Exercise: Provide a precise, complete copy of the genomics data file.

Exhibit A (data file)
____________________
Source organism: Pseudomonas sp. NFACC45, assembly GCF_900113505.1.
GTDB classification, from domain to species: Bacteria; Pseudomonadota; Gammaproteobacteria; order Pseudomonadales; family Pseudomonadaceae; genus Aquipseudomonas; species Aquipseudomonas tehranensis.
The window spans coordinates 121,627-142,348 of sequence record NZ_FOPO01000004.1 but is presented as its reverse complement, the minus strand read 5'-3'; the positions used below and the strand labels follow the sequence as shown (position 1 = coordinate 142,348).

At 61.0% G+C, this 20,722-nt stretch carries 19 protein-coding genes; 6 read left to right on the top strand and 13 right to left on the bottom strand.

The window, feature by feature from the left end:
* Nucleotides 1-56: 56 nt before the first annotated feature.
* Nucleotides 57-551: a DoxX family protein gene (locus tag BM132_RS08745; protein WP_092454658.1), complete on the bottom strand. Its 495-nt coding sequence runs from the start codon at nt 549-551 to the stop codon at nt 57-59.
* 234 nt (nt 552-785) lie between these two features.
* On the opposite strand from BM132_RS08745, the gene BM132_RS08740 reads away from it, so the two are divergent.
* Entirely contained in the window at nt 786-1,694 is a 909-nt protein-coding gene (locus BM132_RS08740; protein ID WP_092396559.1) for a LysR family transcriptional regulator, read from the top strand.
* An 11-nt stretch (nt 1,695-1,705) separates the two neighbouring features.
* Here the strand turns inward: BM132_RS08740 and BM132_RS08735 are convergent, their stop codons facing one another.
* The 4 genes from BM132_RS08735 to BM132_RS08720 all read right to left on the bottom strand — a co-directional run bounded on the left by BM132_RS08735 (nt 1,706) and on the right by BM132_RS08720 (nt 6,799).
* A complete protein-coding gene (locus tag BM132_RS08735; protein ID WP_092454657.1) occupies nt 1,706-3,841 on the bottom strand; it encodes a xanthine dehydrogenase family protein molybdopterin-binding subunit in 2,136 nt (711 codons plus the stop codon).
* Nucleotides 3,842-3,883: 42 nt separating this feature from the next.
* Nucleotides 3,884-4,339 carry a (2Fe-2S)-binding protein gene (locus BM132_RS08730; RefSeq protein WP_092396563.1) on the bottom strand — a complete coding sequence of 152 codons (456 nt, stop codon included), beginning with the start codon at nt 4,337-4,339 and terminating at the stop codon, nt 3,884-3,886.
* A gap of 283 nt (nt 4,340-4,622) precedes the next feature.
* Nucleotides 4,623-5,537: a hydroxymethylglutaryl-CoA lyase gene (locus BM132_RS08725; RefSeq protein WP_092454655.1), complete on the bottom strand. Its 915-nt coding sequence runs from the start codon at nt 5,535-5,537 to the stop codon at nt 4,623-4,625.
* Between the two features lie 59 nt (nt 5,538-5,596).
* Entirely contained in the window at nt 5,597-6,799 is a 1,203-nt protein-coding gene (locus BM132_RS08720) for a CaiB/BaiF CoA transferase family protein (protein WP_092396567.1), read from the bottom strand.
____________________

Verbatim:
Source organism: Pseudomonas sp. NFACC45, assembly GCF_900113505.1.
GTDB classification, from domain to species: Bacteria; Pseudomonadota; Gammaproteobacteria; order Pseudomonadales; family Pseudomonadaceae; genus Aquipseudomonas; species Aquipseudomonas tehranensis.
The window spans coordinates 121,627-142,348 of sequence record NZ_FOPO01000004.1 but is presented as its reverse complement, the minus strand read 5'-3'; the positions used below and the strand labels follow the sequence as shown (position 1 = coordinate 142,348).

At 61.0% G+C, this 20,722-nt stretch carries 19 protein-coding genes; 6 read left to right on the top strand and 13 right to left on the bottom strand.

The window, feature by feature from the left end:
* Nucleotides 1-56: 56 nt before the first annotated feature.
* Nucleotides 57-551: a DoxX family protein gene (locus tag BM132_RS08745; protein WP_092454658.1), complete on the bottom strand. Its 495-nt coding sequence runs from the start codon at nt 549-551 to the stop codon at nt 57-59.
* 234 nt (nt 552-785) lie between these two features.
* On the opposite strand from BM132_RS08745, the gene BM132_RS08740 reads away from it, so the two are divergent.
* Entirely contained in the window at nt 786-1,694 is a 909-nt protein-coding gene (locus BM132_RS08740; protein ID WP_092396559.1) for a LysR family transcriptional regulator, read from the top strand.
* An 11-nt stretch (nt 1,695-1,705) separates the two neighbouring features.
* Here the strand turns inward: BM132_RS08740 and BM132_RS08735 are convergent, their stop codons facing one another.
* The 4 genes from BM132_RS08735 to BM132_RS08720 all read right to left on the bottom strand — a co-directional run bounded on the left by BM132_RS08735 (nt 1,706) and on the right by BM132_RS08720 (nt 6,799).
* A complete protein-coding gene (locus tag BM132_RS08735; protein ID WP_092454657.1) occupies nt 1,706-3,841 on the bottom strand; it encodes a xanthine dehydrogenase family protein molybdopterin-binding subunit in 2,136 nt (711 codons plus the stop codon).
* Nucleotides 3,842-3,883: 42 nt separating this feature from the next.
* Nucleotides 3,884-4,339 carry a (2Fe-2S)-binding protein gene (locus BM132_RS08730; RefSeq protein WP_092396563.1) on the bottom strand — a complete coding sequence of 152 codons (456 nt, stop codon included), beginning with the start codon at nt 4,337-4,339 and terminating at the stop codon, nt 3,884-3,886.
* A gap of 283 nt (nt 4,340-4,622) precedes the next feature.
* Nucleotides 4,623-5,537: a hydroxymethylglutaryl-CoA lyase gene (locus BM132_RS08725; RefSeq protein WP_092454655.1), complete on the bottom strand. Its 915-nt coding sequence runs from the start codon at nt 5,535-5,537 to the stop codon at nt 4,623-4,625.
* Between the two features lie 59 nt (nt 5,538-5,596).
* Entirely contained in the window at nt 5,597-6,799 is a 1,203-nt protein-coding gene (locus BM132_RS08720) for a CaiB/BaiF CoA transferase family protein (protein WP_092396567.1), read from the bottom strand.